That wasn’t always the case. Apple’s self-driving project, dubbed internally as “Project Titan,” was reportedly first tasked with designing and producing a standalone all-electric vehicle. However, following a variety of setbacks and staff shakeups, it would appear as though Apple is now focusing primarily on software creation.

“Following a variety of setbacks and staff shakeups, it would appear as though Apple is now focusing primarily on software creation.”

Meanwhile, a variety of other tech companies are also pushing for full-autonomous tech. Google is one good example, which created the subsidiary Waymo to take over its self-driving project in 2009.

The question is this – who will get there first, and what will the tech look like?

While the idea of a standalone car built by tech companies is an interesting proposition, the more likely scenario is an established automaker sourcing self-driving software solutions from the tech companies in some kind of joint project.


Apple's Self-Driving Lexus Spotted On Public Roads - image 739283
“While getting there first is important, the tech has to stand up to the rigors of the real world.”

The alternative is a company like Tesla, which seems deadest on developing its own systems and offering them directly to customers through products like the Model 3.

But here’s the rub – while getting there first is important, the tech has to stand up to the rigors of the real world. And that’s no easy feat, especially when developing these systems in secrecy while racing to be the first to market. Tesla knows this all to well, already feeling the heat after several highly publicized crashes raised questions over the safety of self-driving systems.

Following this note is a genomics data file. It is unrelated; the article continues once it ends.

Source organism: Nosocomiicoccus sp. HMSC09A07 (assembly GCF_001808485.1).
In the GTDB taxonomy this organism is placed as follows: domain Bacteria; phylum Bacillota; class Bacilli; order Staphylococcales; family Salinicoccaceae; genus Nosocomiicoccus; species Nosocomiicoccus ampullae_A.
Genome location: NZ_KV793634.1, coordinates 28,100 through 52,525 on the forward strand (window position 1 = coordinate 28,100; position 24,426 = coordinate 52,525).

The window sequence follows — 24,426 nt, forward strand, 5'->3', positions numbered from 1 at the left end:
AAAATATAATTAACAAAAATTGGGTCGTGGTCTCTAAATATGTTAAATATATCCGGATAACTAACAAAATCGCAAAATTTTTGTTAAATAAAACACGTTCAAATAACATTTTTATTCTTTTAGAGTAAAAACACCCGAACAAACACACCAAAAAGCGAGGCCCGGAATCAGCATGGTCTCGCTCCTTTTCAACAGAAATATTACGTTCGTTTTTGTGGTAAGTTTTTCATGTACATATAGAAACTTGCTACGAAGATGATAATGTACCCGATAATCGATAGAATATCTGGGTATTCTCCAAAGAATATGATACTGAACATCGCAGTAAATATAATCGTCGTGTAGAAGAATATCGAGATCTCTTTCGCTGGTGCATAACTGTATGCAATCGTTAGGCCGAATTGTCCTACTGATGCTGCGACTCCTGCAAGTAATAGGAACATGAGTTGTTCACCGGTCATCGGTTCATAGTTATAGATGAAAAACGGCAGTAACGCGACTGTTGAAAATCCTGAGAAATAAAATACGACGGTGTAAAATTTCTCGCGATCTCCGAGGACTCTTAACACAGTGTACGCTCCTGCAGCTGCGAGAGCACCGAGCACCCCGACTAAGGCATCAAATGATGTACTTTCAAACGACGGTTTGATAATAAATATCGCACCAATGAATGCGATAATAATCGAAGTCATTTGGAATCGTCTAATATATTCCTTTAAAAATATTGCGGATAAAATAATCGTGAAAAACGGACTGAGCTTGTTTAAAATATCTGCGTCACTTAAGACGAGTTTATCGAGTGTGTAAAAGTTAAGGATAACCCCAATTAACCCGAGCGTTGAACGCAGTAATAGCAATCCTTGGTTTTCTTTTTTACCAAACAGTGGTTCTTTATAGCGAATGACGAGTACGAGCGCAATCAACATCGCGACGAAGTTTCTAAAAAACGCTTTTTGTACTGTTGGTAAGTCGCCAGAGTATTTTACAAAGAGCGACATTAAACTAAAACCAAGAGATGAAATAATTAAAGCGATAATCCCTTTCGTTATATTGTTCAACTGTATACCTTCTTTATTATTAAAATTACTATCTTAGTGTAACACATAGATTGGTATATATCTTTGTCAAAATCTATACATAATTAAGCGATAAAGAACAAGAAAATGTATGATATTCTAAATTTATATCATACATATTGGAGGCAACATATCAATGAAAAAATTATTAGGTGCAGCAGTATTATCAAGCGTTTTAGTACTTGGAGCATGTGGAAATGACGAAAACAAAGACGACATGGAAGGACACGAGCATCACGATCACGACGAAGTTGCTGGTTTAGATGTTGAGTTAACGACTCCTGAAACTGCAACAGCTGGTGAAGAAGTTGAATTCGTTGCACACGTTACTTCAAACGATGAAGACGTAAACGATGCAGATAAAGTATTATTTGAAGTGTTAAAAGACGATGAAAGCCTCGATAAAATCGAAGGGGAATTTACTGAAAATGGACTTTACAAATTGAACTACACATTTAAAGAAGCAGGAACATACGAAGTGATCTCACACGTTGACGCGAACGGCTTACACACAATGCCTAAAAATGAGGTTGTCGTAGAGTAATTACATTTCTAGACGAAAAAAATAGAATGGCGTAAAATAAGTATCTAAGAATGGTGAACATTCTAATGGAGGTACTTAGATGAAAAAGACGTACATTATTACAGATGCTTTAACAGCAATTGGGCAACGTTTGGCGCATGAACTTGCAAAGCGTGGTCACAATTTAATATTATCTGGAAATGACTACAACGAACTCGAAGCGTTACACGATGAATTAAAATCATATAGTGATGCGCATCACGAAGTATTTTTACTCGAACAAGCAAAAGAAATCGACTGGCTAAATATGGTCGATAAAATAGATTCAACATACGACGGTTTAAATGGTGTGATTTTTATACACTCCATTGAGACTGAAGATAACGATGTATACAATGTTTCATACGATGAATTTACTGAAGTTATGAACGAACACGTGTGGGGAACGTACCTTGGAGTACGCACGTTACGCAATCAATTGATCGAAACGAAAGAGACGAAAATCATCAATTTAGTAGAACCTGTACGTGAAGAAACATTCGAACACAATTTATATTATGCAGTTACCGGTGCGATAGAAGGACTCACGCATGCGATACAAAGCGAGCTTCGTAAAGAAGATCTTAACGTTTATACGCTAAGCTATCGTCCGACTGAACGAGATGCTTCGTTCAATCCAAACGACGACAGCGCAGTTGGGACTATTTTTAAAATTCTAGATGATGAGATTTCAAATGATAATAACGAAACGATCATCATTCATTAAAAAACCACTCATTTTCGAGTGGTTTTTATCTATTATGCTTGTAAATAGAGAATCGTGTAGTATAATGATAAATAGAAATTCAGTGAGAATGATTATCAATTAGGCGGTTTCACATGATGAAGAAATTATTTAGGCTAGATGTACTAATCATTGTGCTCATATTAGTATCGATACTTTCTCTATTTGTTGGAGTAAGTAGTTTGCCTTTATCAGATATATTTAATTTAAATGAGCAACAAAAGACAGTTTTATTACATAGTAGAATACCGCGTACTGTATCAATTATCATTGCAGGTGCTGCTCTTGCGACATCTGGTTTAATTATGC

What do you think, dear reader? Does the idea of self-driving cars excite you, or does news like this have you worried? Let us know your opinion in the comments section below.

References


2021 Apple iCar - image 688199

Read our full speculative review on the 2021 Apple iCar.

Lexus RX


2016 Lexus RX - image 624726

Read our full review on the 2017 Lexus RX.

PostHeaderIcon Patent Application For Lexus RX350L Surfaces In Europe

If a recent trademark application in Europe is any indication, the Lexus RX could get a range-topping variant in the near future. Nothing has been confirmed yet, but AutoGuide is reporting that an application for a “Lexus RX350L” trademark has appeared in Europe.

The trademark was filed with the European Office for Harmonisation in the Internal Market on March 11, 2016. The application is classified under the category “Automobiles and structural parts thereof”, seemingly indicating that Lexus is planning on building a long-wheelbase version of the RX350. The giveaway in this instance is the addition of the letter “L” on the model’s nameplate. Lexus has a history of using that same letter to indicate a longer version of a specific model. Case in point: the LS600h L, the long-wheelbase hybrid version of the Japanese automaker’s flagship model.

Using that as an indicator, it looks like Lexus is in the process of developing an extended version of the RX SUV, one that could turn into the range-topping version of the entire lineup. It would make sense for Lexus to have a seven-seater SUV sitting as a de facto flagship model, especially in a time when a lot of its rivals are coming out with their own seven-seater SUVs.

There’s still no actual timetable on when the model will be launched, but given the current climate of the SUV market, expect it to arrive sooner than later, possibly as early as late 2016, giving Lexus enough time to prep it as a 2017 model.

Continue after the jump to read the full story.


PostHeaderIcon Google Exec Explains Crash Caused By Autonomous Vehicle